Last Wednesday night was chatting with two friends about the events of Day 160. Both have experience in the job training/job placement field.
Both offered to take a look at my resume and offer feedback. Of course I took them up on it.
One I'm still waiting to hear back from. The other jumped right in and provided me with, basically, several hundred dollars worth of expert analysis. The net effect was a complete re-write of my resume and a new approach. It was a difficult exercise -- forcing myself to think in a completely new way. But obviously, given my near misses (and complete misses!) it was time to try something fresh.
Now I'm really excited about the new format and the way I think it may position me to get the attention of "hiring managers" (such a labored term).
She didn't have to help me. We haven't known each other for a long time. And she basically gave me a lot of free money in the shape of resume counseling and advice with not much benefit to her at stake.
It's pretty reassuring to know that people are still capable of being so nice.
One of my past gigs I had responsibility for a 10-person team and a budget of $1.5 million. It was a great job and I did everything I could to ease the grind on the people on the team. About 40 percent of my time was dealing with personnel concerns; probably another 25 percent was consumed in meetings (this was a meetings-intensive place), and another 10-15 percent was taken up with paperwork-type things. This left about 20-25 percent of time left to do actual work. It was interesting in the sense that "actual work" was kind of no longer what I did in this position. I truly had to "manage" the work of others, not in the sense of sitting on their shoulders making sure things were done, but in coordinating the work of the team and then just getting out of their way, and providing a forum for their concerns and ideas about how to improve processes.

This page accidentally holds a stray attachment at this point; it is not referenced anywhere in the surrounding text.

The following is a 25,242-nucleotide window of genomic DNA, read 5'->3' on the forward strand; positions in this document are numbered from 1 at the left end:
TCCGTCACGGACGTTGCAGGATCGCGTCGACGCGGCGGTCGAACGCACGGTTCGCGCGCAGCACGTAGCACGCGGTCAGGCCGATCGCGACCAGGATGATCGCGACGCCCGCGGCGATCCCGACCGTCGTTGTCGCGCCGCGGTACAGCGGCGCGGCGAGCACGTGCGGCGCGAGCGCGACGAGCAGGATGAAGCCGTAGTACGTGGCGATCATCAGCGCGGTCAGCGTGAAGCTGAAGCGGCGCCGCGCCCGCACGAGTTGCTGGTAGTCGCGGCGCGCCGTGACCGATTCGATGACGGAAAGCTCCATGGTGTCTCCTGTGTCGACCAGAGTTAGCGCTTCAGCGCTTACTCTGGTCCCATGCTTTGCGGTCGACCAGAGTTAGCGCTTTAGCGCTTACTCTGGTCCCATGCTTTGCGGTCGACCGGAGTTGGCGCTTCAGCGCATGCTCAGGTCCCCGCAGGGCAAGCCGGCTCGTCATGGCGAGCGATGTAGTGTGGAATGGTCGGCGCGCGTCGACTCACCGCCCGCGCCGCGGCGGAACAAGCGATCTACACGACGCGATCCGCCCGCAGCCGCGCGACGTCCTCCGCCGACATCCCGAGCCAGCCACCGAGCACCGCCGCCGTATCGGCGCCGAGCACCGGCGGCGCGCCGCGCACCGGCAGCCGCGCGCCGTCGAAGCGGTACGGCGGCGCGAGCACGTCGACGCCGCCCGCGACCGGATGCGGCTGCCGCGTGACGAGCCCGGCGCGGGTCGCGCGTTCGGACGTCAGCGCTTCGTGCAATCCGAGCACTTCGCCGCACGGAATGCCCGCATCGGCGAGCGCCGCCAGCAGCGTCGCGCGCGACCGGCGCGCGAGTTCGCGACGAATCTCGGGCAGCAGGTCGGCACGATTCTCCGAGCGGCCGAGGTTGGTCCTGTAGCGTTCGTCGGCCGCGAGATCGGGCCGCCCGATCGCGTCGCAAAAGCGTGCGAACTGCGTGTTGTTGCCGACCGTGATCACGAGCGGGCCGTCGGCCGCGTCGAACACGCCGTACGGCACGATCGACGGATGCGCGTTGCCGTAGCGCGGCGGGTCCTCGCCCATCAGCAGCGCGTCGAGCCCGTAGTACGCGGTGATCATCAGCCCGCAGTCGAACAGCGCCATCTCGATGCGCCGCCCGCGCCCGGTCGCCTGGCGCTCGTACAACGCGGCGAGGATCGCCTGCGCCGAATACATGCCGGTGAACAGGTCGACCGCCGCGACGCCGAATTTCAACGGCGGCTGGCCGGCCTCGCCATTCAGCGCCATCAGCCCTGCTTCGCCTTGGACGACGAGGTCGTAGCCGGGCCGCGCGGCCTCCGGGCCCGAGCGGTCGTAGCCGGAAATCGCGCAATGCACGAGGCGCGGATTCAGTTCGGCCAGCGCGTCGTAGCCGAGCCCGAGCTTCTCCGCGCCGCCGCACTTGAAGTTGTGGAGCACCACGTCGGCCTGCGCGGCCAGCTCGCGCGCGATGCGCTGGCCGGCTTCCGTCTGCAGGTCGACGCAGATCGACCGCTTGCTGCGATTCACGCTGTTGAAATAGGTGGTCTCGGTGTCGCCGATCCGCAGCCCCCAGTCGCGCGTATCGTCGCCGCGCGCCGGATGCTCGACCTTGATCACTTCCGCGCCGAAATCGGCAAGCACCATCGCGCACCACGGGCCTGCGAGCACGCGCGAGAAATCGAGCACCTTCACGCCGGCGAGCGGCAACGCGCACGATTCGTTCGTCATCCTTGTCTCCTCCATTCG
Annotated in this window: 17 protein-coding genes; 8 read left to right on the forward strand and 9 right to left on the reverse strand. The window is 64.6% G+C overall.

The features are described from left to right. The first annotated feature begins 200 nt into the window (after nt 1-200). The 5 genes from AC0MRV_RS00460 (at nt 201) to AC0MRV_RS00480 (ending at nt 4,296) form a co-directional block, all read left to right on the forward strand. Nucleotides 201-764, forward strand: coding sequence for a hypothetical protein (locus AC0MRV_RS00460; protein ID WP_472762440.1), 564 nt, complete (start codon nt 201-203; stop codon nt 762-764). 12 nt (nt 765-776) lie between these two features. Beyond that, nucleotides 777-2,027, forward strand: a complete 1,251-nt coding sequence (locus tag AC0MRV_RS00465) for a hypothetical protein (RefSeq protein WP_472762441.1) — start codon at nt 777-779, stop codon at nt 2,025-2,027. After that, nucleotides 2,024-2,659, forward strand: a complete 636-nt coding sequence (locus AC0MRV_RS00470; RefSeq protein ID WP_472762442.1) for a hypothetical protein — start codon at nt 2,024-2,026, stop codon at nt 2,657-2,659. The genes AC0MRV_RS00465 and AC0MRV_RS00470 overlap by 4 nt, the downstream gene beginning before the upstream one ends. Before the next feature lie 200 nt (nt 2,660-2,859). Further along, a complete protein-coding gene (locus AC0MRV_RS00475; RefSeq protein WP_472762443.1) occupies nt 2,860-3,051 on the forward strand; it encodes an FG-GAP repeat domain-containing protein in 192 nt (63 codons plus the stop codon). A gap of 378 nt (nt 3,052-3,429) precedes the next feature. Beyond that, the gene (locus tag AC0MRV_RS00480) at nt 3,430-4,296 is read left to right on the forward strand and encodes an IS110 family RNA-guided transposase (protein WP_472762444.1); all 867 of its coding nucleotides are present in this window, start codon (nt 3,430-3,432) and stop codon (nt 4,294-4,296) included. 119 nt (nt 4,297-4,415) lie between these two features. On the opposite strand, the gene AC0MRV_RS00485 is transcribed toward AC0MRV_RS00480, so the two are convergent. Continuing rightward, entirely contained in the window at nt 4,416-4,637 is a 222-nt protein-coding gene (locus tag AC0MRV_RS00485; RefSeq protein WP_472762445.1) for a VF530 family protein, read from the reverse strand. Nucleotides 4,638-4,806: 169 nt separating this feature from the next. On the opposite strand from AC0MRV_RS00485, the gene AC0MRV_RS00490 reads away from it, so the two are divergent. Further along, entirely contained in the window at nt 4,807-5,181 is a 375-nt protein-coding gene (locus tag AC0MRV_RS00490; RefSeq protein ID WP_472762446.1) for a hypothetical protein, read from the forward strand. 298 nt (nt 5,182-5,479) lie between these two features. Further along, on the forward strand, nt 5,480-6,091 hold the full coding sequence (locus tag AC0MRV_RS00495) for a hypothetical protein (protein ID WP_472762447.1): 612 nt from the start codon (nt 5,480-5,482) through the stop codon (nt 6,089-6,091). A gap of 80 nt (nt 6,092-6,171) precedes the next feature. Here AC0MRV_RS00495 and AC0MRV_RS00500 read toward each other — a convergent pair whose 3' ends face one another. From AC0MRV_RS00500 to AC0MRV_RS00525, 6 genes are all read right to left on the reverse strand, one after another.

It was fun, actually. I got the most satisfaction out of trying to create an environment where they could be at their maximum efficiency. One person wanted to work from home. We tried it. After a few months, they didn't like it. The main thing was we were able to push the boundaries and see what worked. As a team, we were able to brainstorm ideas and came up with some really good ones, most of which we put into place. It was the best working group I've been a part of.
Naturally, there's always one bad apple, and this malcontent did a pretty good job of being Julie Jerky. But for everyone else, I think that the situation was as close to ideal as you can get.
People can be good, and do the right thing. My friend helped me. Our long-ago work team believed in the team and almost always did the right thing. (Of course there were stumbles, like the time the company intranet post wasn't proofread first and sent out a notice about the fight against Beast Cancer.)
What you do matters a lot more than what you say.